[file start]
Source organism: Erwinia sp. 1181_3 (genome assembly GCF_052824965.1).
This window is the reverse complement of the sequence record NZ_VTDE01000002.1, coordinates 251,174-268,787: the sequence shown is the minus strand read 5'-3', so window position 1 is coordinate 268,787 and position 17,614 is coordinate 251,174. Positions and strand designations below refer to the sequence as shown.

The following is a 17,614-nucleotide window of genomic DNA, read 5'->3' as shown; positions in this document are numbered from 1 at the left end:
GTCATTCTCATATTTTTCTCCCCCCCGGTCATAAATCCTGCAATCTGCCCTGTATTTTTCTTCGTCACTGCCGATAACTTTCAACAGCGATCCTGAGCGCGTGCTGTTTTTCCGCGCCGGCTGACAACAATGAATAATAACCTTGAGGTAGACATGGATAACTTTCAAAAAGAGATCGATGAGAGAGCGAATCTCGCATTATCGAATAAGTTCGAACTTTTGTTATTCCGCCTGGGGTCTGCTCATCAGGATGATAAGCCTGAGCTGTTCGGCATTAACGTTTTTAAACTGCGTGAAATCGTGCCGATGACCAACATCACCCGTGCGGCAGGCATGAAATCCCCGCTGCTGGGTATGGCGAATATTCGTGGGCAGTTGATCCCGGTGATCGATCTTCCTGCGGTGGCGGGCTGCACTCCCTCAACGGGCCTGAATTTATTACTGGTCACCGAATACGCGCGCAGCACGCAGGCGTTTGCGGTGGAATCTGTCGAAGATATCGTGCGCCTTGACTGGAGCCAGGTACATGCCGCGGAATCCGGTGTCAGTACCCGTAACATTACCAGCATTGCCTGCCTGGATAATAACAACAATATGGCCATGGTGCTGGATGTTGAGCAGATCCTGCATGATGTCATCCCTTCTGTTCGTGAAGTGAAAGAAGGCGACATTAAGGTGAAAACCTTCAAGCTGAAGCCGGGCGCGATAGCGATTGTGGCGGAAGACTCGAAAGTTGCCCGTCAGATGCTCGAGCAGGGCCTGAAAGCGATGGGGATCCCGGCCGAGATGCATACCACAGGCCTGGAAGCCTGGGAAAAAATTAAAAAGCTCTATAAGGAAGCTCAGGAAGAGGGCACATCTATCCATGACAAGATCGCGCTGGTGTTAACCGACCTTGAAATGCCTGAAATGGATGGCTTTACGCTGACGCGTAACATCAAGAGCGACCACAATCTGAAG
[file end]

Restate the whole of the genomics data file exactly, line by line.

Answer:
Source organism: Erwinia sp. 1181_3 (genome assembly GCF_052824965.1).
This window is the reverse complement of the sequence record NZ_VTDE01000002.1, coordinates 251,174-268,787: the sequence shown is the minus strand read 5'-3', so window position 1 is coordinate 268,787 and position 17,614 is coordinate 251,174. Positions and strand designations below refer to the sequence as shown.

The following is a 17,614-nucleotide window of genomic DNA, read 5'->3' as shown; positions in this document are numbered from 1 at the left end:
GTCATTCTCATATTTTTCTCCCCCCCGGTCATAAATCCTGCAATCTGCCCTGTATTTTTCTTCGTCACTGCCGATAACTTTCAACAGCGATCCTGAGCGCGTGCTGTTTTTCCGCGCCGGCTGACAACAATGAATAATAACCTTGAGGTAGACATGGATAACTTTCAAAAAGAGATCGATGAGAGAGCGAATCTCGCATTATCGAATAAGTTCGAACTTTTGTTATTCCGCCTGGGGTCTGCTCATCAGGATGATAAGCCTGAGCTGTTCGGCATTAACGTTTTTAAACTGCGTGAAATCGTGCCGATGACCAACATCACCCGTGCGGCAGGCATGAAATCCCCGCTGCTGGGTATGGCGAATATTCGTGGGCAGTTGATCCCGGTGATCGATCTTCCTGCGGTGGCGGGCTGCACTCCCTCAACGGGCCTGAATTTATTACTGGTCACCGAATACGCGCGCAGCACGCAGGCGTTTGCGGTGGAATCTGTCGAAGATATCGTGCGCCTTGACTGGAGCCAGGTACATGCCGCGGAATCCGGTGTCAGTACCCGTAACATTACCAGCATTGCCTGCCTGGATAATAACAACAATATGGCCATGGTGCTGGATGTTGAGCAGATCCTGCATGATGTCATCCCTTCTGTTCGTGAAGTGAAAGAAGGCGACATTAAGGTGAAAACCTTCAAGCTGAAGCCGGGCGCGATAGCGATTGTGGCGGAAGACTCGAAAGTTGCCCGTCAGATGCTCGAGCAGGGCCTGAAAGCGATGGGGATCCCGGCCGAGATGCATACCACAGGCCTGGAAGCCTGGGAAAAAATTAAAAAGCTCTATAAGGAAGCTCAGGAAGAGGGCACATCTATCCATGACAAGATCGCGCTGGTGTTAACCGACCTTGAAATGCCTGAAATGGATGGCTTTACGCTGACGCGTAACATCAAGAGCGACCACAATCTGAAG